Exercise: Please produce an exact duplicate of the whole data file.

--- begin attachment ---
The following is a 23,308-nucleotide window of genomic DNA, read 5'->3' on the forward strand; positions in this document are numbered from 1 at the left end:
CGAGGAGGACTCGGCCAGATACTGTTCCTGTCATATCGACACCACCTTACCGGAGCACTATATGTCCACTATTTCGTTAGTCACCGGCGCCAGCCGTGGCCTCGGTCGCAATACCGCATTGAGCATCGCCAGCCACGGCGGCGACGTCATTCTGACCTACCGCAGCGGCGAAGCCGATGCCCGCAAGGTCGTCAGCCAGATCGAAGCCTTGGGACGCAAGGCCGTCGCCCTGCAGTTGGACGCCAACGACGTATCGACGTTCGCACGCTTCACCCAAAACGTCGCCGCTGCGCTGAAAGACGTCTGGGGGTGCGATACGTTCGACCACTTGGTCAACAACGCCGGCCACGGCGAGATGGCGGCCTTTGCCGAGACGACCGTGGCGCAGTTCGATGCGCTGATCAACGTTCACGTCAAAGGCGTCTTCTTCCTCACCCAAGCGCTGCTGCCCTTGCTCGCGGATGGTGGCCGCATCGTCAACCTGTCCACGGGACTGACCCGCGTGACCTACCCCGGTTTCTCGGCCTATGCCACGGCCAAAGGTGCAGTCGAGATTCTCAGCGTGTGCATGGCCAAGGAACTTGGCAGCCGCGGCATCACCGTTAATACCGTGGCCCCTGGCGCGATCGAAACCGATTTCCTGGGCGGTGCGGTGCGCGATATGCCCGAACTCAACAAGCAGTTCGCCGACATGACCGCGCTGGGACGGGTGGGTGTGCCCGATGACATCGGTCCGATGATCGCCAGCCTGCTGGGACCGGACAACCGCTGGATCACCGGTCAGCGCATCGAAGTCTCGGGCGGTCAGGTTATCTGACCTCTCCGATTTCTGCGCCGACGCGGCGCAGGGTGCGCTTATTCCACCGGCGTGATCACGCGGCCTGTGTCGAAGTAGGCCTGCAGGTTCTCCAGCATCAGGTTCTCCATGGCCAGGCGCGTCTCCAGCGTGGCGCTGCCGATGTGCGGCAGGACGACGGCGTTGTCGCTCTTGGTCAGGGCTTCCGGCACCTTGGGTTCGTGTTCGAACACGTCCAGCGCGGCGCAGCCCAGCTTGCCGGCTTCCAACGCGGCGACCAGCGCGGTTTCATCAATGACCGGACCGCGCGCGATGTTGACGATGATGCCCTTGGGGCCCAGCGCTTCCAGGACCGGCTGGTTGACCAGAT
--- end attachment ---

The following is a 23,308-nucleotide window of genomic DNA, read 5'->3' on the forward strand; positions in this document are numbered from 1 at the left end:
CGAGGAGGACTCGGCCAGATACTGTTCCTGTCATATCGACACCACCTTACCGGAGCACTATATGTCCACTATTTCGTTAGTCACCGGCGCCAGCCGTGGCCTCGGTCGCAATACCGCATTGAGCATCGCCAGCCACGGCGGCGACGTCATTCTGACCTACCGCAGCGGCGAAGCCGATGCCCGCAAGGTCGTCAGCCAGATCGAAGCCTTGGGACGCAAGGCCGTCGCCCTGCAGTTGGACGCCAACGACGTATCGACGTTCGCACGCTTCACCCAAAACGTCGCCGCTGCGCTGAAAGACGTCTGGGGGTGCGATACGTTCGACCACTTGGTCAACAACGCCGGCCACGGCGAGATGGCGGCCTTTGCCGAGACGACCGTGGCGCAGTTCGATGCGCTGATCAACGTTCACGTCAAAGGCGTCTTCTTCCTCACCCAAGCGCTGCTGCCCTTGCTCGCGGATGGTGGCCGCATCGTCAACCTGTCCACGGGACTGACCCGCGTGACCTACCCCGGTTTCTCGGCCTATGCCACGGCCAAAGGTGCAGTCGAGATTCTCAGCGTGTGCATGGCCAAGGAACTTGGCAGCCGCGGCATCACCGTTAATACCGTGGCCCCTGGCGCGATCGAAACCGATTTCCTGGGCGGTGCGGTGCGCGATATGCCCGAACTCAACAAGCAGTTCGCCGACATGACCGCGCTGGGACGGGTGGGTGTGCCCGATGACATCGGTCCGATGATCGCCAGCCTGCTGGGACCGGACAACCGCTGGATCACCGGTCAGCGCATCGAAGTCTCGGGCGGTCAGGTTATCTGACCTCTCCGATTTCTGCGCCGACGCGGCGCAGGGTGCGCTTATTCCACCGGCGTGATCACGCGGCCTGTGTCGAAGTAGGCCTGCAGGTTCTCCAGCATCAGGTTCTCCATGGCCAGGCGCGTCTCCAGCGTGGCGCTGCCGATGTGCGGCAGGACGACGGCGTTGTCGCTCTTGGTCAGGGCTTCCGGCACCTTGGGTTCGTGTTCGAACACGTCCAGCGCGGCGCAGCCCAGCTTGCCGGCTTCCAACGCGGCGACCAGCGCGGTTTCATCAATGACCGGACCGCGCGCGATGTTGACGATGATGCCCTTGGGGCCCAGCGCTTCCAGGACCGGCTGGTTGACCAGAT